The Proposed Future of UNT-Dallas: More Online Classes, Less Research

Tomorrow afternoon, Mark Cuban, Mayor Mike Rawlings, and Harvard Business School guru Clayton Christensen will walk into a room with a dozen other civic, academic, and business leaders for the sixth and final closed-door meeting of the 21st Century Commission to finalize their vision for the future of the University of North Texas at Dallas.

The panel has been been meeting for the past year to develop a plan to transform the school into a "New University Model" that will offer a high-quality, career-focused education at relatively low cost. Their discussions have been fueled by a pro-bono, three-and-a-half month study of the school and the higher education landscape by Bain & Company.

That's the broad outline. What exactly that might look like when on the ground has been an open question and still is, though the university did provide a hint with today's release of the commission's draft report, which will be voted up or down at tomorrow's meeting.

"Our role is not to prescribe the details of the new UNT Dallas curriculum and business model, but instead to support several promising directions for innovation, cost-effectiveness, and quality enhancement," the report states, meaning the recommendations won't get down into nitty-gritty detail.

What they do is flesh out a bit more the school's guiding philosophy. The commission, for example, wants the school to focus more heavily on teaching than a traditional university, meaning faculty will be doing less research and spending more time in the classroom. There will be a focus on getting students experience in the workforce through internships or mentoring programs with local companies. A year-round schedule, perhaps on a trimester system, will speed graduation and reduce costs.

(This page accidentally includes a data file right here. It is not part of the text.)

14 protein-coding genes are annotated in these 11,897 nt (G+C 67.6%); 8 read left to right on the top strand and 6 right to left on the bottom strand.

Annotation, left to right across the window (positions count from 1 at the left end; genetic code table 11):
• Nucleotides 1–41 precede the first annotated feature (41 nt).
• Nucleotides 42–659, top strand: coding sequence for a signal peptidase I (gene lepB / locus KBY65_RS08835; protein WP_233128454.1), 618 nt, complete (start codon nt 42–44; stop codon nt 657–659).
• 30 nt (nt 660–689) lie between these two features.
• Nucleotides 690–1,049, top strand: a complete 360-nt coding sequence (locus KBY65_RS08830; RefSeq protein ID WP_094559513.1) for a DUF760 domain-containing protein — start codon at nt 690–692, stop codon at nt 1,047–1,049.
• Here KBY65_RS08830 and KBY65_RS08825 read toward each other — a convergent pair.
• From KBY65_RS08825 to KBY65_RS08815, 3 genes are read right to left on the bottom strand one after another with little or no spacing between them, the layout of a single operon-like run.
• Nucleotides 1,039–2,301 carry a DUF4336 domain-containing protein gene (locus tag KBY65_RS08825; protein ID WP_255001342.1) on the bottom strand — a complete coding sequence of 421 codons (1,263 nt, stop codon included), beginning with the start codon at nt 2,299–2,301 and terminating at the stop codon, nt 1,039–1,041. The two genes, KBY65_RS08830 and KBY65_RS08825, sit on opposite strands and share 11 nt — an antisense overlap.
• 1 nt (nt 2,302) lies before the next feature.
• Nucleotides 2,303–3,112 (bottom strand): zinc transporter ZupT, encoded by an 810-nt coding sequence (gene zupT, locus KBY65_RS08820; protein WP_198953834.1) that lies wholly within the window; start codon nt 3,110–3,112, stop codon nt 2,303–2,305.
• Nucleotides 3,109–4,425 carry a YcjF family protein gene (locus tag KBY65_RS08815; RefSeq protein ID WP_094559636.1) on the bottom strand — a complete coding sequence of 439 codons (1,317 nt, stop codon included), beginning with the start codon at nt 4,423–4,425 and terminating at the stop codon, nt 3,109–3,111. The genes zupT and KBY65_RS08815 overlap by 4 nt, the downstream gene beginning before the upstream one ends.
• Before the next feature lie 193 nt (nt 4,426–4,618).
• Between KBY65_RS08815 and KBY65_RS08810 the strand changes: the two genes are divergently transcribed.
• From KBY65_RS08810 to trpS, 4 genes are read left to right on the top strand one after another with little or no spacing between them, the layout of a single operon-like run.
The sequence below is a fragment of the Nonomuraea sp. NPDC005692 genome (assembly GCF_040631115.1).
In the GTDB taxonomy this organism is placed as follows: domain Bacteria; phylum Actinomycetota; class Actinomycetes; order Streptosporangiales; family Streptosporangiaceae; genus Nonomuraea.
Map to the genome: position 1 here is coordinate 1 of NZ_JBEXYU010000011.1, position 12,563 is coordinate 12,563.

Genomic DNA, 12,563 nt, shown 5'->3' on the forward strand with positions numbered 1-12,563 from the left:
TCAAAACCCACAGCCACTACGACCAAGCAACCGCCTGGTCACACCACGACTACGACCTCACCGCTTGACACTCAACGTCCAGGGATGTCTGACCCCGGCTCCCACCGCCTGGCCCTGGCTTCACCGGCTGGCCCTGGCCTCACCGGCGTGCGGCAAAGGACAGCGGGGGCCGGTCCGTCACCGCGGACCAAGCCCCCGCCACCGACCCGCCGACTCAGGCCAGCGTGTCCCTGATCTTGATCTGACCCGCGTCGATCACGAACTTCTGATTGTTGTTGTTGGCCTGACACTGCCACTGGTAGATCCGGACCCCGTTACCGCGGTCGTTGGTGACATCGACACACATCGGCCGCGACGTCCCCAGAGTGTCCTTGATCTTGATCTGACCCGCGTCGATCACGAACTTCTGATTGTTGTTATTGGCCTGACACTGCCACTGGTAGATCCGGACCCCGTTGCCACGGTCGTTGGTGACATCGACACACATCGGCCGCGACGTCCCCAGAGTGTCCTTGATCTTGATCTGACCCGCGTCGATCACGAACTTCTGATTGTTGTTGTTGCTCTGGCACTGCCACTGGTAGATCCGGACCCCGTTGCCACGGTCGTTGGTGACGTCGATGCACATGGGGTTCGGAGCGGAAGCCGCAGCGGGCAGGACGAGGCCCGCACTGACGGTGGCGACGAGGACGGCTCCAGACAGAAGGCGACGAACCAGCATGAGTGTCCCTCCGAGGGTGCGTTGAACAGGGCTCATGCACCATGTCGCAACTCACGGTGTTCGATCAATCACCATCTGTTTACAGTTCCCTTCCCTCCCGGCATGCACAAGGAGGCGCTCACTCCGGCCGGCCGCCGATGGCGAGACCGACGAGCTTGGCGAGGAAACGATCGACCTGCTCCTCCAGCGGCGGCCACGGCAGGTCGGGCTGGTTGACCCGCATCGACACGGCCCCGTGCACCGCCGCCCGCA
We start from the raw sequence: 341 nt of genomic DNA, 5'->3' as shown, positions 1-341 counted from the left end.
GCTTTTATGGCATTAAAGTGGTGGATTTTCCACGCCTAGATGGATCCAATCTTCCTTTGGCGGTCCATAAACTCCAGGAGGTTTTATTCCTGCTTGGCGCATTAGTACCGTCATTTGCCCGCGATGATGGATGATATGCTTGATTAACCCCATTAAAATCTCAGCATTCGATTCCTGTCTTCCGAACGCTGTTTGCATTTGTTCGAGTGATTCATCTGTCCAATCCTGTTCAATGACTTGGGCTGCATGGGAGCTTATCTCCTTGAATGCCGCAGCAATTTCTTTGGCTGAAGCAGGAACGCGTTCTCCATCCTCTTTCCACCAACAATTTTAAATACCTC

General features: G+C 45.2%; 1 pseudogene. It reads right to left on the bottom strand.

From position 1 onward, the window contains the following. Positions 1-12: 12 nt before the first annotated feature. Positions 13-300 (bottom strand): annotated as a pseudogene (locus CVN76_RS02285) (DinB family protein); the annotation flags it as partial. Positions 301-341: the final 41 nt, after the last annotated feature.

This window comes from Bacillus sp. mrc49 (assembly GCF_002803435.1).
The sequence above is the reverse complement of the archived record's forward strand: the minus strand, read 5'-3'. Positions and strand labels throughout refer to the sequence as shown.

None of those ideas are particularly revolutionary, but there are aspects of the plan that chip away more forcefully at the traditional university model. The commission wants a heavy emphasis on online learning, with entire degree programs relying heavily on material "available for rent or purchase in the marketplace or the public domain." Those degree programs won't be determined by some Socratic ideal of education but by what job opportunities are available in the Dallas area.

The very nature of faculty research will also change. The "scholarship component" of a professor's workload will be subject to approval by each department's chair, and a significant portion will be "related to the urban mission of UNT-Dallas and relevant to UNT-Dallas academic programs." Also, the administration "will consider practical market need and willingness of an employer partner to fund the scholarly work."

Perhaps the biggest change is that the university hopes to be completely self-sustaining without state support while charging $4,000 per semester. Whatever funding the state does chip in would be used for student programs or campus improvements. Getting to the point where that's a possibility won't be cheap: UNT-Dallas is looking to raise $40 million over the next five years.

These ideas have already received a lukewarm reception from a faculty panel, who, by the way, aren't terribly thrilled about the administration as a whole.

Mark Gottfriedson, a senior partner in Bain's Dallas office, said some "knee-jerk" opposition is to expected whenever there's change. Besides, the report says, "(t)he faculty and staff hired on here came with the knowledge that this was not going to be a traditional university."

Gottfiedson likens what's happening at UNT-Dallas to the development of the steel industry. Christianson, the Harvard Business School professor, likes to tell of how when mini-mills first came into the industry, they were ignored by larger operations. They made low-quality products with small margins, and the major producers were more than happy to cede that segment of the market. But then mini-mills developed the ability to produce higher-quality products for cheaper, and eventually changed the way the steel industry operates. The term of art is "disruptive innovation."

So while the Harvards and the Stanfords and the Yales will remain impervious to the market forces that are shaping UNT-Dallas, most other colleges won't. Gottfriedson thinks they, too, will adopt the reforms implemented at the only four-year university in Dallas proper. The hope is that here, with the university barely a decade old, the innovation won't be quite so disruptive.

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Eric Nicholson
Contact: Eric Nicholson

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